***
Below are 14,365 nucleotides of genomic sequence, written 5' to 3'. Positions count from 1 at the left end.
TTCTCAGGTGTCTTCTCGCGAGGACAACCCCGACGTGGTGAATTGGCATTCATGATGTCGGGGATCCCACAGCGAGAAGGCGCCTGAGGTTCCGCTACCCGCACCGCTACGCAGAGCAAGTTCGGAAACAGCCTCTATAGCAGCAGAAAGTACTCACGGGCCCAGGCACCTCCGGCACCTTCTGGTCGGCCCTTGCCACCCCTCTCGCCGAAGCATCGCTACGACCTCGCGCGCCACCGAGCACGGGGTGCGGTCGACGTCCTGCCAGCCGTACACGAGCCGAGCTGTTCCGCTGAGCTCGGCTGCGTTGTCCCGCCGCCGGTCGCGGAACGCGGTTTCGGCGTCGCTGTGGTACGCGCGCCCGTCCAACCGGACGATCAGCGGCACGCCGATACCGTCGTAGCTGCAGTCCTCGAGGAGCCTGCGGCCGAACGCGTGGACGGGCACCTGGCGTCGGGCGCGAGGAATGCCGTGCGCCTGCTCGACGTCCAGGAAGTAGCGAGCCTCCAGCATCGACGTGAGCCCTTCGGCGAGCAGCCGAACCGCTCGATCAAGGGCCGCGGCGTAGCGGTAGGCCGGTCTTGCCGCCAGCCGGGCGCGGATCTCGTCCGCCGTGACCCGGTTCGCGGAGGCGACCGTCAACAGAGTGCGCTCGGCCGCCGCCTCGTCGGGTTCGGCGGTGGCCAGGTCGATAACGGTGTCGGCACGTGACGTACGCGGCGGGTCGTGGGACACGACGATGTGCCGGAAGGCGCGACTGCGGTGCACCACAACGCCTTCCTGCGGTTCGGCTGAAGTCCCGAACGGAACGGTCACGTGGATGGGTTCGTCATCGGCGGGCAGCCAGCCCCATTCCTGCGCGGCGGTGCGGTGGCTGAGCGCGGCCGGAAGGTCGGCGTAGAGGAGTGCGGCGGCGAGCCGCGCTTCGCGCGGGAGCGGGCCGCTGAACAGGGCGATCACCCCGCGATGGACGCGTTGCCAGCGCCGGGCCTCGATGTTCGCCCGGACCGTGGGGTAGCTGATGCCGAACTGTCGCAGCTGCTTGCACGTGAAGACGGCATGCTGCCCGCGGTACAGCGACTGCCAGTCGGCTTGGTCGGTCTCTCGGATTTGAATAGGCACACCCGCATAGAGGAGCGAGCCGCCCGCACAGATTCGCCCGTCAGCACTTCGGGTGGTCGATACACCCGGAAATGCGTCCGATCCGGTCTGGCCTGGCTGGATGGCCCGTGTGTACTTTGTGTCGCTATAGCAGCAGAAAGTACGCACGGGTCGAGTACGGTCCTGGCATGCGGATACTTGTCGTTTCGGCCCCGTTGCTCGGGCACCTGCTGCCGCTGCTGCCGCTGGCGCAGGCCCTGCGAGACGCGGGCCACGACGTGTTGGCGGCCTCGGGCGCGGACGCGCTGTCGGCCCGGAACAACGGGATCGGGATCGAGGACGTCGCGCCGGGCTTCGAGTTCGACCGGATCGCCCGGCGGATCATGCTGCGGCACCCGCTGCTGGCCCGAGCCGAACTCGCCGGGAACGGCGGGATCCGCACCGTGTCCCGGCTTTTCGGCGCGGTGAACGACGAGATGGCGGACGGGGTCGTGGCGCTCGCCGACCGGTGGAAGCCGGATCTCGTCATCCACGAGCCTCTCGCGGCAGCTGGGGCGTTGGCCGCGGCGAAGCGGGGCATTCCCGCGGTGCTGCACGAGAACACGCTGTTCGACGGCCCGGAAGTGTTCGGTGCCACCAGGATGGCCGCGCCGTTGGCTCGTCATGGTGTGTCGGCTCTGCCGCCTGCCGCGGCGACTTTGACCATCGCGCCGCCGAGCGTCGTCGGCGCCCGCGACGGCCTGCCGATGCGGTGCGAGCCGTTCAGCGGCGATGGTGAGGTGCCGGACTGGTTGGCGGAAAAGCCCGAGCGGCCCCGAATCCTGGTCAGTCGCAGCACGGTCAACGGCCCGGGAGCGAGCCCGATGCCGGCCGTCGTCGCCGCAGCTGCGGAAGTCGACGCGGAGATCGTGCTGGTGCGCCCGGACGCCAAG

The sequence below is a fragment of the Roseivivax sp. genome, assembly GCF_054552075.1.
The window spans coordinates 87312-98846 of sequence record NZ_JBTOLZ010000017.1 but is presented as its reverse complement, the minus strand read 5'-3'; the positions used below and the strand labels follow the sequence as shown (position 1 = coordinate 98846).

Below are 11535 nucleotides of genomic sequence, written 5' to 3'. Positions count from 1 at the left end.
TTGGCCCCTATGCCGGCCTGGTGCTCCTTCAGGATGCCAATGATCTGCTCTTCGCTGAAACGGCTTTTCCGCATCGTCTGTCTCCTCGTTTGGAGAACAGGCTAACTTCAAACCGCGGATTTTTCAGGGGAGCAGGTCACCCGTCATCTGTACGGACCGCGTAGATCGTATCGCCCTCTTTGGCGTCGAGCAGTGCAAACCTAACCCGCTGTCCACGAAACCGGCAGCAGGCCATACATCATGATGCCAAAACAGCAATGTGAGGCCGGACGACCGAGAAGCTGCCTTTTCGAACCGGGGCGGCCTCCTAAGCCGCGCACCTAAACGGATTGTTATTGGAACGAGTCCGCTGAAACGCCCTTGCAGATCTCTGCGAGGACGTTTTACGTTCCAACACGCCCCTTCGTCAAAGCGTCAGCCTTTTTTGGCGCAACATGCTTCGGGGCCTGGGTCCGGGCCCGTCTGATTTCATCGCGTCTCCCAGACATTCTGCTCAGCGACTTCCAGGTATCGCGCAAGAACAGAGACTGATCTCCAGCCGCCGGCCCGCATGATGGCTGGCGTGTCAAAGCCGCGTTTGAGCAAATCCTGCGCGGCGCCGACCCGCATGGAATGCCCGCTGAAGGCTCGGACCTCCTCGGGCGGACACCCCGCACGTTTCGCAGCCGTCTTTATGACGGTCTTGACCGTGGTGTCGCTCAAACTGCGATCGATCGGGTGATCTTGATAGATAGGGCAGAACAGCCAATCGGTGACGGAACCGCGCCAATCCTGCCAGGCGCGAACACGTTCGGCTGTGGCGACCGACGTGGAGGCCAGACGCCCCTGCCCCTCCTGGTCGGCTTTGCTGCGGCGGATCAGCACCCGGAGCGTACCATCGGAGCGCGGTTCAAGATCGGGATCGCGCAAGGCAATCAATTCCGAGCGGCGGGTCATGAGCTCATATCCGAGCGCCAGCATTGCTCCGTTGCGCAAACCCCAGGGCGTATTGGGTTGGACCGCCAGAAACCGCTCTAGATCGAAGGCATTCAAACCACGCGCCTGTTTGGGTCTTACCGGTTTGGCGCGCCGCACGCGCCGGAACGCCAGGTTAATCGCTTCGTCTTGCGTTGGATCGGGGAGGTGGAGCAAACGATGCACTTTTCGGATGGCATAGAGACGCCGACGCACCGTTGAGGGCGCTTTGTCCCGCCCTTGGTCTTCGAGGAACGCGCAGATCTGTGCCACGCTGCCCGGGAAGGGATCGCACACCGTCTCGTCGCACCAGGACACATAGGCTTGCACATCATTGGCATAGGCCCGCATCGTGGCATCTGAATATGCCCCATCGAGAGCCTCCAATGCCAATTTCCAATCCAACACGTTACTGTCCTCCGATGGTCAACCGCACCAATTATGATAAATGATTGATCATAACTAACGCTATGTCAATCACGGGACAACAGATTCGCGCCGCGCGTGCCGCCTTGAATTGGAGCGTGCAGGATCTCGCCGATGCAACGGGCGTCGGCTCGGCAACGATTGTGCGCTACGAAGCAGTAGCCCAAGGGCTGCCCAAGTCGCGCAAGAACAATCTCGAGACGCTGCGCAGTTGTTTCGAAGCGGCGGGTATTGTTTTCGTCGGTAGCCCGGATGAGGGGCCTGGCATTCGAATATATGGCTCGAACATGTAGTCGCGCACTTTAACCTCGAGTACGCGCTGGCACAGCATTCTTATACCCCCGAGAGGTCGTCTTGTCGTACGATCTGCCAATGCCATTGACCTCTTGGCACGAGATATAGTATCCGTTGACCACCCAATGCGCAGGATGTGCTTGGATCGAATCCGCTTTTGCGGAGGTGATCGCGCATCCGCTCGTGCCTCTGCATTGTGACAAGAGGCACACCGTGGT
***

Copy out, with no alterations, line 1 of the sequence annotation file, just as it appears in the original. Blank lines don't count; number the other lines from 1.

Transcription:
Below are 14,365 nucleotides of genomic sequence, written 5' to 3'. Positions count from 1 at the left end.